Low End, Mid Fi, High End, Entry Level and Reference Level are all easily recognizable audiophile terms. Not so long ago a non audiophile friend asked me “how much do I have to spend to have a high end system? For what was probably awkward silence I pondered the question and came up with a profound answer. “I don’t know.”
Harry Pearson is often credited with coining the term “high end” as it applies to audio. Mid Fi is the logical expansion of the description of something less than a high end system. Low end is what I would call an iPod or some similar device. Entry level and reference level, at least to me, are both more closely tied to cost and equally to performance of a high end system. Nowhere in all of this is there an actual dollar amount level for each.
Wikipedia defines high end audio in part as “a class of consumer home audio equipment marketed on the basis of high price or quality, and esoteric or novel sound reproduction technologies.” I’ll go with that because it sounds absolutely correct. Where does this definition define high price?
I looked and I have yet to find a delineating, definable dollar amount that separates mid fi, high end and if accurate, the high end subset entry level and reference level. If one goes to a mass merchandiser or similar retailer, and purchases what we commonly term a mid fi system, the cost would typically range from about $500.00 to about $1500.00 depending on the mix of components. So does that then mean that if someone spends more than $1500.00 they automatically have a high end system? The answer will likely be quite varied.
Just as in audiophile grade components there is mid fi and then there is mid fi. There are numerous manufacturers who make components that can be purchased for very nominal dollar amounts and relatively low performance. They also make better components that while not necessarily audiophile grade sound reasonably well. Some of them even make audiophile grade equipment.
Some systems need no definition and there is no ambiguity in what they are. A $250K system with world class components is obviously reference. So is that to mean that a $50k system is not “reference?” Ask the person with the $250K one and they may very well say no. But there is no doubt that a $50K audio system is very expensive and can produce remarkable sound.
What about the terms themselves? Mid Fi, High End. Those terms could be easily changed to something else. For fun, call them medium performance and high performance. Even if those terms are more descriptive of the type of sound produced, it does nothing to identify cost. So how much do we have to spend to get something better than a mass merchandised stereo system?
Awkward silence followed by profound answer… “I don’t know.” Depends largely on whom one asks. The person with the $250K system many have an idea of a dollar amount well north of the person with a mass merchandised system. But the answer becomes more difficult still if the costs are reduced. If an $11K system is considered high performance does that mean that a $6K system is not? I’d wager to bet that the person who worked and saved to get the $6K to buy their system would jolly well consider it high performance.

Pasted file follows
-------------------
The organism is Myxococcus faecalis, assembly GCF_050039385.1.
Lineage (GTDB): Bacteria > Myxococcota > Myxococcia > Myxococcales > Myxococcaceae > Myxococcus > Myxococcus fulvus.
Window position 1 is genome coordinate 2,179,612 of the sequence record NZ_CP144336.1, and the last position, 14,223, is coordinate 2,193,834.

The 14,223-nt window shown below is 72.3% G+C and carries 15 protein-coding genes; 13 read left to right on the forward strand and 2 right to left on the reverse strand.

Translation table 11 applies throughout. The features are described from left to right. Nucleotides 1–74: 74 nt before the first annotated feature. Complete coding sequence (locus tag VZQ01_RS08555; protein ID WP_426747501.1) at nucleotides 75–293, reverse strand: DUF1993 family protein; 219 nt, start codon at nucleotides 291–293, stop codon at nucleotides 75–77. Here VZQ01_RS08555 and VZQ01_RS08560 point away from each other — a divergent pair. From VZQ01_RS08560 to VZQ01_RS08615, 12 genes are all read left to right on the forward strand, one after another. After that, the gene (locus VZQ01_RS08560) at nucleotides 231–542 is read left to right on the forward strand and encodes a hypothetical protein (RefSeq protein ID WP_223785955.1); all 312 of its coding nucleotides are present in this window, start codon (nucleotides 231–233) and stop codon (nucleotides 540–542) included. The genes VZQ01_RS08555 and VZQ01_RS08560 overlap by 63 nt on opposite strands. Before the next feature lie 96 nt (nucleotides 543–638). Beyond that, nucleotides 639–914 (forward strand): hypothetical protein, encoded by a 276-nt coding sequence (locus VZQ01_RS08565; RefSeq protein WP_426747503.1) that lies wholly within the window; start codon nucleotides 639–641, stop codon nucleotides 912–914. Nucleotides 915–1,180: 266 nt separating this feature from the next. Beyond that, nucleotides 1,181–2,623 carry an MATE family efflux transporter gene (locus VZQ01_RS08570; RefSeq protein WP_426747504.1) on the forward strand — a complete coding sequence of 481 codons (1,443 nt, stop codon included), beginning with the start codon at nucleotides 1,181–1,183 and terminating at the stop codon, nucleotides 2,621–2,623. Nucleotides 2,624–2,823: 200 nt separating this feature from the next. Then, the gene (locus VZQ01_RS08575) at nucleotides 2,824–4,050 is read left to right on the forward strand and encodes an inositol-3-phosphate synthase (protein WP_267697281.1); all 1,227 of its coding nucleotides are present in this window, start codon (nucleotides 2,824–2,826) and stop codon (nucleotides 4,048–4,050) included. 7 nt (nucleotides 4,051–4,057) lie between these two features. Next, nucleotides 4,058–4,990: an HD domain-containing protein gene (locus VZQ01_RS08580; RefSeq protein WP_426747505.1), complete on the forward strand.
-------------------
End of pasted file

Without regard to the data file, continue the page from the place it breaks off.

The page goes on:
Sports cars have the same problem. Say sports car and you immediately think of something small and really fast. These days, just about anything that is small, light and has less than four doors is a sports car. But I’ve driven some big, heavy four door sedans that were positively scary fast. So what best defines a sports car- size, performance, cost or all three?
There are no hard, fast rules carved in Paleolithic granite that tells us how our systems, and their related costs are best defined. Perhaps there should be. It would remove a lot of guesswork, indecision and possibly even disagreements if there were dollar amount levels for each grade of system. If you spend “this to this” it is medium performance. “This to this” gives you an entry level high performance. Additional cost breakdowns could be set to define mid-high performance and finally reference level.
This is likely not a realistic idea, however. System descriptions are thrown around so interchangeably that they hardly have any real meaning any more. Add to that the fact that manufacturers are making better sounding equipment at lower costs. “Reference” is a term that is used so ubiquitously that it hardly holds any real allure. Tell an audiophile you have a mid fi system and they may well smile, and say “how nice” but they’ll be thinking something far different. Tell a non audiophile you have a “reference” system and they probably won’t even know what you are talking about. Admittedly, terms used in high performance audio are just not all that descriptive.
So for the time being, at least, how much one spends for an audio system and the term that best describes it’s performance level will continue to be cloaked in ambiguity. Unless you spend truly, profoundly, huge sums of money on a system, the terms will continue to be interchanged, misunderstood, and an opinion of the owner. An opinion not based on any, as yet established, identifiable data or measured definitions. Just an opinion. And everyone knows what is said about an opinion. Everybody has one.